IBOLC, Ranger School and transitioning into this Army life.

IBOLC Graduation!

Well, with Michael gone to Ranger School for the next 58 days (3 down!) I have just a bit more time on my hands, to say the least, so I might as well throw a little creative energy this way.  Looking back, time absolutely flew through the last four months of Michael’s IBOLC training (Infantry Basic Officer Leader Course) as he was in the field/out of contact every other week and we adjusted to army life.  In theory, I’d be happy to pick up and move cross country for him/for the army every so often and deal with deployments when the time came, but I thought I could feasibly have a very normal civilian life as his support system.


I have learned so much in these four months.

As I scour the depths of the internet like a depraved soul searching for any morsel of information on his whereabouts, ranger school schedule, and the next time I get to see my soldier, the thought that my civilian life would be at all “normal” is more hilarious than ever.

1. Moving as a kid vs. moving as an adult is a completely different game.  That little word “responsibility” comes to mind.  Though it is a hell of a lot more stressful than I thought, exploring a new part of the country day after day is awesome, I love going on weekend trips with my other half, and it is possible to settle in after just a few months.  Being able to paint the walls in our charming “vintage” rent house really helps.  But the constantly re-nesting part is not too different from moving each year in college. In fact, we inadvertently set up our house like an expanded dorm room 🙂

2. The support system of fellow wives isn’t as forced, or readily available, as I’d been warned, but the fellow IBOLC wives I’ve been blessed to know are awesome.  It’s really cool to see how these guys certainly do attract a “type,” in that the girls I’ve met are not only sweet, but independent and adventurous, which are pretty great qualities in my book. Thanks, girls, for making the “field weeks” infinitely more bearable and making this intro to the army so much smoother.

3. It’s hard to go on his adventure.  By about the second month I was legitimately jealous of his intense body breaking training, camping for a week, and learning new and exciting things! (Ha! I’m such a nerd).  At one point, I was ready to join the army myself.  Michael laughed hysterically. Maybe it’s the tomboy in me, but it’s so hard to hear of all the exciting and meaningful things he’s doing and, as we share our day over dinner, report back that I’d unpacked a few more boxes, ran errands… The fact that we’d always shared our adventures, from college, to home, to travel, to career dreams, made this transition a little more shocking than I could anticipate.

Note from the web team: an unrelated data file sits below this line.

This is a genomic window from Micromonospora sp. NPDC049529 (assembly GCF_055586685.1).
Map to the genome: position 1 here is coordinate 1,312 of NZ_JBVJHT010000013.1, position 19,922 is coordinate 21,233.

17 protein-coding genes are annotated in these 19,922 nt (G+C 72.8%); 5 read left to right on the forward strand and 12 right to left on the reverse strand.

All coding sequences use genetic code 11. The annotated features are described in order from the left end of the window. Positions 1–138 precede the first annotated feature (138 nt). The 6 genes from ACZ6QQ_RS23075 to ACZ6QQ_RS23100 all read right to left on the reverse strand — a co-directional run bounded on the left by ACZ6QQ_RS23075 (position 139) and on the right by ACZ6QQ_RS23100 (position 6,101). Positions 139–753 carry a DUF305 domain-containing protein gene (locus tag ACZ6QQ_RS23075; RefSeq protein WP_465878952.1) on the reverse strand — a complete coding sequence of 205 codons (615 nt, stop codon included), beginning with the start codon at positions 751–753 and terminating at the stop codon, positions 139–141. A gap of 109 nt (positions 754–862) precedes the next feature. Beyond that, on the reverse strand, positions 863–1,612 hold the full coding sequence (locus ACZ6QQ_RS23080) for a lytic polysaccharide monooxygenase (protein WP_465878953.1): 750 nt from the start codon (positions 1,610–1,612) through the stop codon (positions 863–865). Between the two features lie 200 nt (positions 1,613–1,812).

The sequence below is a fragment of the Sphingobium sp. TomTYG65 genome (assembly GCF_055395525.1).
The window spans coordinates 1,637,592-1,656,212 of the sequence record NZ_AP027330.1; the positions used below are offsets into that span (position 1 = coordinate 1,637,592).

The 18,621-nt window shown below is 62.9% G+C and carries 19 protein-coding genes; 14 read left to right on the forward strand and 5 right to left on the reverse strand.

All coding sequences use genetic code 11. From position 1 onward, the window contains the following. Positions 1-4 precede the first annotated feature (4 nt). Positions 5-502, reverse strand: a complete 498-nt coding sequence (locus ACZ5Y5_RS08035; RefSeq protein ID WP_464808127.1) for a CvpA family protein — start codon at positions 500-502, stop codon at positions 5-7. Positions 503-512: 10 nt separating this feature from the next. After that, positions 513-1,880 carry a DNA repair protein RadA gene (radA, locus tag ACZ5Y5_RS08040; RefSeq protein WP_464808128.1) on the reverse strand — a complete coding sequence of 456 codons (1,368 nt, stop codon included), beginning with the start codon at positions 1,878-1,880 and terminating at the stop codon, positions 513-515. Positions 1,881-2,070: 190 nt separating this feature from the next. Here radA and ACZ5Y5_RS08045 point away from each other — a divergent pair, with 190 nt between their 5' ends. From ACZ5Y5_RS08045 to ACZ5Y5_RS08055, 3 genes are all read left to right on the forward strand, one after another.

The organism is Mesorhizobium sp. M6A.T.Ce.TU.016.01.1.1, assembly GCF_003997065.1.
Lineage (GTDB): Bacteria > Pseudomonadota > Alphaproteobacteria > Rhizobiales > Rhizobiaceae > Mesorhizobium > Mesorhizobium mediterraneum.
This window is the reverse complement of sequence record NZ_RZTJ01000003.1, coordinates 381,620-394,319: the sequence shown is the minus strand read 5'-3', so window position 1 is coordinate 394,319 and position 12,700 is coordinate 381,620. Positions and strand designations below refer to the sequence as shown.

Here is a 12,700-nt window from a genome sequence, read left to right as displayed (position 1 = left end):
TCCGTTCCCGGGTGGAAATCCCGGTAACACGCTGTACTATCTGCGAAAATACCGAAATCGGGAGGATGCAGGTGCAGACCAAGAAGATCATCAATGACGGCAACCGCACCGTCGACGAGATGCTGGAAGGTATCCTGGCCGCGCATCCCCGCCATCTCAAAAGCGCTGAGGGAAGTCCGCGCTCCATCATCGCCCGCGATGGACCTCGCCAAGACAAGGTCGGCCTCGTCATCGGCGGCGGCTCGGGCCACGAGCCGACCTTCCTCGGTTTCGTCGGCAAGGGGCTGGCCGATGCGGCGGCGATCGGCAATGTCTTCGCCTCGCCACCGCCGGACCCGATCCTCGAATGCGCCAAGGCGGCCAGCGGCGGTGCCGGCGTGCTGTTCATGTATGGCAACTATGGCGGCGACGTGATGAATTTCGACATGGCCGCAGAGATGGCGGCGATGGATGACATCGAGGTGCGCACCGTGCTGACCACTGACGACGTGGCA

4. Sitting at home is not an option. So I got involved, and got to work.  Maybe this is as much of a college kid/real world transition as it is civilian/army wive, but opportunity doesn’t just happen when you move across the country.  Not all cities offer the same job opportunities and I began to really respect the two army-approved portable career tracks- medical care and teaching.  Just my luck, I’m not cut out for teaching or blood (not that medial care is alll about blood, but that fear of blood can stop a kid pretty quickly in career counseling, just saying) so we’ve had an arduous time brainstorming what I can do with my degree far away from DC, or other big cities with comprable jobs.  So I’m not joining the military after all, (I’m married to it anyway) but I am seriously considering law school.

5. It takes conscious effort, a lot of conscious effort, to be ok with him being gone all the time.  I feel like a sap to miss him so much, but I married him because I couldn’t live without him!  (Didn’t foresee the living without him every other week/2 months bit, eh?) So it does take, and will take a lot of focus on goals and on the future to remember that this life is part of who he is now, and our constant separation makes our time together that much sweeter, our love that much stronger.  With fewer days together, we can’t afford to take any for granted.

6. Goals are important.  And timelines for those goals are even better!  I stayed so very busy throughout Michael’s IBOLC time, I grew a lot, learned a lot, gradually got a lot done, but I think it will be better to have something definitive to show for this next stretch.  I’ve got a start – LSAT prep to photography and yoga, but I’ll develop a list 🙂 Any suggestions are much appreciated!

I got to pin on his blue cord – signifying him as a true infantryman